In W. W. Jacobs's paranormal short story "The Monkey's Paw," one of the first reactions when a monkey's paw is mentioned is idle curiosity, as expressed by Mrs. White when she asks, "Monkey's paw?"...

    Asked by hersheyharry on via web

    1 educator answer

  • The Monkey's Paw
    One example of the theme of there being no shortcuts in life in the attainment of goals is the first wish that Mr. White makes for £200, the amount needed to "clear the house" (pay off the...

    Asked by jannahmustaza on via web

    1 educator answer

  • The Monkey's Paw
    This is a great question. Sergeant Major Morris is not one of the main characters, but he is essential to the plot, as he is the one with the tale of the monkey's paw as well as the paw itself. I...

    Asked by victor-torres74 on via web

    1 educator answer

  • The Monkey's Paw
    The character Sergeant-Major Morris brought the monkey's paw back with him after a tour in India: "I'd like to go to India myself," said the old man, "just to look round a bit, you know." "Better...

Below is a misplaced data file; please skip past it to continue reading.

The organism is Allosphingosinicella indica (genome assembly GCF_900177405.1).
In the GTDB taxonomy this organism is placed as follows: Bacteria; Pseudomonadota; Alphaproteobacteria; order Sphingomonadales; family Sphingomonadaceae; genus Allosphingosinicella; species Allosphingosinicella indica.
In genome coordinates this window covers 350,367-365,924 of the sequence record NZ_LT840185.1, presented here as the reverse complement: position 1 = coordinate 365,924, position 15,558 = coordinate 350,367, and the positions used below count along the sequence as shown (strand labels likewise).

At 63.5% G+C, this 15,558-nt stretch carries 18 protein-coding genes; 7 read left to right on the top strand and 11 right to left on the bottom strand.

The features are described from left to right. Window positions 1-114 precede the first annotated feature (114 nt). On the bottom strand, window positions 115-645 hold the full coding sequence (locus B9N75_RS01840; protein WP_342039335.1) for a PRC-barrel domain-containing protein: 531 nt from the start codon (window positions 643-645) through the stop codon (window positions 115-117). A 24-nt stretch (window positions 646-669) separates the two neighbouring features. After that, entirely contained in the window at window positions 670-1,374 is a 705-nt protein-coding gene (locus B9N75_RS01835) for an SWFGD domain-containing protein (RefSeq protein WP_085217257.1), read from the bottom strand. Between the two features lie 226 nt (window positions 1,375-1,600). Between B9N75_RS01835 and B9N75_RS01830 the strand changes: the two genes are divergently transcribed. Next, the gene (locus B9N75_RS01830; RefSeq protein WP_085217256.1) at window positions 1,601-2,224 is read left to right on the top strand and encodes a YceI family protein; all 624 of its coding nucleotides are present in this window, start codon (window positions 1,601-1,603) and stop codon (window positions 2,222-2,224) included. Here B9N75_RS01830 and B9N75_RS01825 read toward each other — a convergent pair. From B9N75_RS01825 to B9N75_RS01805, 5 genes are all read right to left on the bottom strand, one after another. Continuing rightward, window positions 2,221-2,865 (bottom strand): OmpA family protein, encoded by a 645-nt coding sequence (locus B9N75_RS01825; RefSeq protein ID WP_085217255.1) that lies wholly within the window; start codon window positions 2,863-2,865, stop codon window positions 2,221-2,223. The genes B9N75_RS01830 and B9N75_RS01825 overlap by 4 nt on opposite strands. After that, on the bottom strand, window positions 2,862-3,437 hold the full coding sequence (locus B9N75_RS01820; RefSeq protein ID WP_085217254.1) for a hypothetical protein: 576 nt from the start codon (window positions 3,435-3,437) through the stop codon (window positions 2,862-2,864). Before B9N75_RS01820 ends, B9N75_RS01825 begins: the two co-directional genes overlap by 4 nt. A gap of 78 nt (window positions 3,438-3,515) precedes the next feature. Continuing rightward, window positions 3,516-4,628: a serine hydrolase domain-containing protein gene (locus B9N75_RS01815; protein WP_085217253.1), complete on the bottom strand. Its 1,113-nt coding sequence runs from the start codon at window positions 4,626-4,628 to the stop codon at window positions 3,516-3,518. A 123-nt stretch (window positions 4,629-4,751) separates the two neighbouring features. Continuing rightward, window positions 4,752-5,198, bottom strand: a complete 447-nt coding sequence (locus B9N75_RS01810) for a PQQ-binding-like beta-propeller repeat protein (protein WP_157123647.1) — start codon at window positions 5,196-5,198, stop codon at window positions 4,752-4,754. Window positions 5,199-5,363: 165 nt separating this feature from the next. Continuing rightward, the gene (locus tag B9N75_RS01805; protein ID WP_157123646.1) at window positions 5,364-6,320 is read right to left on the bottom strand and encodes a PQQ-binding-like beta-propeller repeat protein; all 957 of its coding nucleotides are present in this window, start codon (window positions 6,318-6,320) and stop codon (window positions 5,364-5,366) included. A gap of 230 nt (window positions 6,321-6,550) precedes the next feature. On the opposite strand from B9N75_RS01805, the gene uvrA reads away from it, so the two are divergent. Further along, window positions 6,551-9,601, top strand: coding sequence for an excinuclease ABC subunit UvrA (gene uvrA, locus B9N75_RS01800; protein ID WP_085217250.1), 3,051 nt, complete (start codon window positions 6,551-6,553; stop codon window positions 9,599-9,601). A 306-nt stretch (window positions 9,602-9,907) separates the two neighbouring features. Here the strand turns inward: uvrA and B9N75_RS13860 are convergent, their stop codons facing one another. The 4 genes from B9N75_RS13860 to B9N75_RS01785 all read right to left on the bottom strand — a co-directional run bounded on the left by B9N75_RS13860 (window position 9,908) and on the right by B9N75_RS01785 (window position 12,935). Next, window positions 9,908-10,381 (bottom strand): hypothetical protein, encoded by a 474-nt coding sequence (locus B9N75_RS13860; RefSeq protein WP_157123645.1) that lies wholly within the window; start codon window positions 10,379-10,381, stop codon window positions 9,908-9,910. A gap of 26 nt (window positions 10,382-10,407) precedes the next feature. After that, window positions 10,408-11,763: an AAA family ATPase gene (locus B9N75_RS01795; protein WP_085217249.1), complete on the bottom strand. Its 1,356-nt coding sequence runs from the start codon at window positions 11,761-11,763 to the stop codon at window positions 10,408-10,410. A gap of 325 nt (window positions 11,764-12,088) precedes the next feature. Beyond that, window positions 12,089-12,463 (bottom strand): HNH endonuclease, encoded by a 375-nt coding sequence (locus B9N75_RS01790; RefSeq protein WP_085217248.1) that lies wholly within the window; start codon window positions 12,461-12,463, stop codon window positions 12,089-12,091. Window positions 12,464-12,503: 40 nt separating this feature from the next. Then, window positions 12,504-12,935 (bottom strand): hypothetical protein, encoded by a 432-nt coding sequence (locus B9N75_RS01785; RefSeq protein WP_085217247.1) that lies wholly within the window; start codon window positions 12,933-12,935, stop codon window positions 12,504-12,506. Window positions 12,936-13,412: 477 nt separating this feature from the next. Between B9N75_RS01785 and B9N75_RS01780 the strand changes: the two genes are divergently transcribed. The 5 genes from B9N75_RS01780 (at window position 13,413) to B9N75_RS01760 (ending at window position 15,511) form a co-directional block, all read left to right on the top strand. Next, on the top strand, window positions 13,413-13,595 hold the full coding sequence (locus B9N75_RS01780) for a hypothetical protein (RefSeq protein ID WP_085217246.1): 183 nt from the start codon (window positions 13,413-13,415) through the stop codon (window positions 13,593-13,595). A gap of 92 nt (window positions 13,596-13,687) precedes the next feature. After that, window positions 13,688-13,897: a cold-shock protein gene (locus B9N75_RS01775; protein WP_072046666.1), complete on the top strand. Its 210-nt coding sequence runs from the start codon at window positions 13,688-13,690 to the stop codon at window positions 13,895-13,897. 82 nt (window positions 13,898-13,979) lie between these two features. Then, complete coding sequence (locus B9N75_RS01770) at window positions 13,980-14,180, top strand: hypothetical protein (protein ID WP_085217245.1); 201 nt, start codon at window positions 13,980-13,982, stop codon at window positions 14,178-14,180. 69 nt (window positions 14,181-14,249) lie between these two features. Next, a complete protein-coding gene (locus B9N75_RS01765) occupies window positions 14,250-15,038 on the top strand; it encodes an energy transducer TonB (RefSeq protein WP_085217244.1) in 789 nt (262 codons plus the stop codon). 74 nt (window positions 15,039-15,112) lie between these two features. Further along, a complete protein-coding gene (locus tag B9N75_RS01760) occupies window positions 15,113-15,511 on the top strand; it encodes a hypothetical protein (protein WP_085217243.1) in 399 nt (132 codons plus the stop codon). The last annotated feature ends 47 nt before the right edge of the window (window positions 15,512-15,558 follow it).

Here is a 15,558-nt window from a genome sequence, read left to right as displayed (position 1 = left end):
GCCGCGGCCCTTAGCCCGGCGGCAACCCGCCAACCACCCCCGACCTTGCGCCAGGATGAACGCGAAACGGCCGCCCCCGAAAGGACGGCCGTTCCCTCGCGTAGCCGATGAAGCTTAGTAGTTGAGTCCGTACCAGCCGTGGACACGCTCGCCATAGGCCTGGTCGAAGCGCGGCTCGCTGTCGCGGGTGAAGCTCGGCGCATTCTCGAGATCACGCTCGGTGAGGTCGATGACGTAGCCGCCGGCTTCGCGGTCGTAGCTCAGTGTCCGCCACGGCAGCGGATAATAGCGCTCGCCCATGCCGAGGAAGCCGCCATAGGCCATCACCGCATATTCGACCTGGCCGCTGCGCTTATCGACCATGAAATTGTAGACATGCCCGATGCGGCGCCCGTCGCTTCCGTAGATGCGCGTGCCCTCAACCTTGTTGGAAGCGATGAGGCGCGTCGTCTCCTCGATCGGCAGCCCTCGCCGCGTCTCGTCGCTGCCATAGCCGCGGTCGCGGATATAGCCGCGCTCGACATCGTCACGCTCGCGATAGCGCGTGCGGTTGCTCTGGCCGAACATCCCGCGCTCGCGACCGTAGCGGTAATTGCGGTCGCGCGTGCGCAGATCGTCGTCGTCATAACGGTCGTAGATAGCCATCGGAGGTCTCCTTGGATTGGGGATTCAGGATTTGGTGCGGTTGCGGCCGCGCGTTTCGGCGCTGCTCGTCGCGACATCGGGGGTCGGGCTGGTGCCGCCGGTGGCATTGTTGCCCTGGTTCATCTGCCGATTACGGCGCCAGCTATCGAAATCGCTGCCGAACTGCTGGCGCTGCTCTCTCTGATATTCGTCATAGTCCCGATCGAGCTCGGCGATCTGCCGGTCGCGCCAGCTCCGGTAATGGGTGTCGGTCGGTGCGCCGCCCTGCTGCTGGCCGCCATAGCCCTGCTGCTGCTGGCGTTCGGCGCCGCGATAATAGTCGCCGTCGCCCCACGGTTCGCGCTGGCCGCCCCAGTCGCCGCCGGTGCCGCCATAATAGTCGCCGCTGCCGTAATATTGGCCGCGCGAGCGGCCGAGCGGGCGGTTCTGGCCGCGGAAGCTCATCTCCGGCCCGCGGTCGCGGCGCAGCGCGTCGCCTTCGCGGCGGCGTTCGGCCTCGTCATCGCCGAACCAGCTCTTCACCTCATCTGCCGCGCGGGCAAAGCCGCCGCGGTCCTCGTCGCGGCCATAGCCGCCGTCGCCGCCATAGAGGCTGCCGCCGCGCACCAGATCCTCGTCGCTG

Asked by sarahmackinnon12 on via web

    1 educator answer

  • The Monkey's Paw
    "The Monkey's Paw" is a short story set in the early 1900s in London. In the story Sergeant-Major Morris brings the paw back from a tour in India and shows it off to his friend Mr. White. The...

    Asked by starboo on via iOS

    1 educator answer

  • The Monkey's Paw
    What makes this story intriguing is the juxtaposition of the rather dull setting of the remote Laburnam Villa in which the Whites live with the suggestion of the exotic setting of India brought to...

    Asked by ewazarzycki on via iOS

    1 educator answer

  • The Monkey's Paw
    Without examining the text, which I have read many times over many years, I would say that what I recall most vividly in "The Monkey's Paw" is the isolated setting of the tiny house and the bad...

    Asked by ewazarzycki on via web

    1 educator answer